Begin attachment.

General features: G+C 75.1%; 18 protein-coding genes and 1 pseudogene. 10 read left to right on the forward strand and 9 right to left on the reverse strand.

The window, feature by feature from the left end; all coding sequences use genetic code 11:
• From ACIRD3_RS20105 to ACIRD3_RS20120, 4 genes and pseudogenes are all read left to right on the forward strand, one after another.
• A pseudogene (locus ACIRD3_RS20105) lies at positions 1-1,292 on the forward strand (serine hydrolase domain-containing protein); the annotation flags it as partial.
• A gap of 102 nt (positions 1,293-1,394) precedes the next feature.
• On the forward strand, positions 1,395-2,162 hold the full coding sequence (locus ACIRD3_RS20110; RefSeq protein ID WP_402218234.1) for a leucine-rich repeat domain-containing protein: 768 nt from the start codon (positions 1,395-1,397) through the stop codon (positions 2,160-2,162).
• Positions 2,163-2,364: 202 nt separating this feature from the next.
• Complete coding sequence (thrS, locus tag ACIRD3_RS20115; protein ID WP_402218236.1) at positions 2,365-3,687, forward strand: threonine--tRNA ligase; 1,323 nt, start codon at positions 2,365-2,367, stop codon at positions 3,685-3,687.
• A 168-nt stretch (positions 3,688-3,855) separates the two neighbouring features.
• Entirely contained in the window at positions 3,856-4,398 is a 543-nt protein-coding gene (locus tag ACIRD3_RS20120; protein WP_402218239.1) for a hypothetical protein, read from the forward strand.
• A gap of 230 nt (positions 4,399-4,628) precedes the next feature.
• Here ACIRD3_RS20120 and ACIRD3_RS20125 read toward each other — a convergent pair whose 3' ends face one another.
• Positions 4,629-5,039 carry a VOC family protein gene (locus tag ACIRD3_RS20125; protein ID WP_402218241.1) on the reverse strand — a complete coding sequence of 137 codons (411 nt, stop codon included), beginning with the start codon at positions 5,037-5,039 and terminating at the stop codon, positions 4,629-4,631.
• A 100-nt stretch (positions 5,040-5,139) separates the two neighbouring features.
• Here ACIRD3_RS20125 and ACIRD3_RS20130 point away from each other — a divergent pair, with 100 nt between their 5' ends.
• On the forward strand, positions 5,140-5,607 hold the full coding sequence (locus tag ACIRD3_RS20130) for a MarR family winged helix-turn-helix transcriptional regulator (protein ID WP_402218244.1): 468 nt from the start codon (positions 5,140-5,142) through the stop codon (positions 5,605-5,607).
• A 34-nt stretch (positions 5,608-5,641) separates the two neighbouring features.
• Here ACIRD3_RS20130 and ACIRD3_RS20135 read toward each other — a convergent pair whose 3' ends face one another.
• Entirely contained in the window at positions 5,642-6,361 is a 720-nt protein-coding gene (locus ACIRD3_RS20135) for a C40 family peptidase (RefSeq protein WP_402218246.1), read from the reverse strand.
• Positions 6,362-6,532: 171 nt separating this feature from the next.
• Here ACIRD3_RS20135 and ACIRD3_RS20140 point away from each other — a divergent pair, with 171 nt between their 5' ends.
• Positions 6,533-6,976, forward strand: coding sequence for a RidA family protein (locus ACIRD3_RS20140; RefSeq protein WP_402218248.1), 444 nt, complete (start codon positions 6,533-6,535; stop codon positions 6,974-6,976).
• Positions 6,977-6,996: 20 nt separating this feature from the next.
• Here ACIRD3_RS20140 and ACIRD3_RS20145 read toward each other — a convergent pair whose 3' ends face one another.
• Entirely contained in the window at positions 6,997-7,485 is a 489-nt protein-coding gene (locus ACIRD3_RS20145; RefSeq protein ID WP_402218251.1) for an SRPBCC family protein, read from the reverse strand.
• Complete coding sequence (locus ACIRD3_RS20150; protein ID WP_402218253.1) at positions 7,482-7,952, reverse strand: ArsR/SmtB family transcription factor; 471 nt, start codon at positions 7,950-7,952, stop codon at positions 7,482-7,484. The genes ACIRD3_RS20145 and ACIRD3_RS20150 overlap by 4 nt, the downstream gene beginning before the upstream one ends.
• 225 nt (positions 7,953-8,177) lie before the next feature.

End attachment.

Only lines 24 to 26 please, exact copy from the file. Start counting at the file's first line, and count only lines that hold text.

• Here ACIRD3_RS20140 and ACIRD3_RS20145 read toward each other — a convergent pair whose 3' ends face one another.
• Entirely contained in the window at positions 6,997-7,485 is a 489-nt protein-coding gene (locus ACIRD3_RS20145; RefSeq protein ID WP_402218251.1) for an SRPBCC family protein, read from the reverse strand.
• Complete coding sequence (locus ACIRD3_RS20150; protein ID WP_402218253.1) at positions 7,482-7,952, reverse strand: ArsR/SmtB family transcription factor; 471 nt, start codon at positions 7,950-7,952, stop codon at positions 7,482-7,484. The genes ACIRD3_RS20145 and ACIRD3_RS20150 overlap by 4 nt, the downstream gene beginning before the upstream one ends.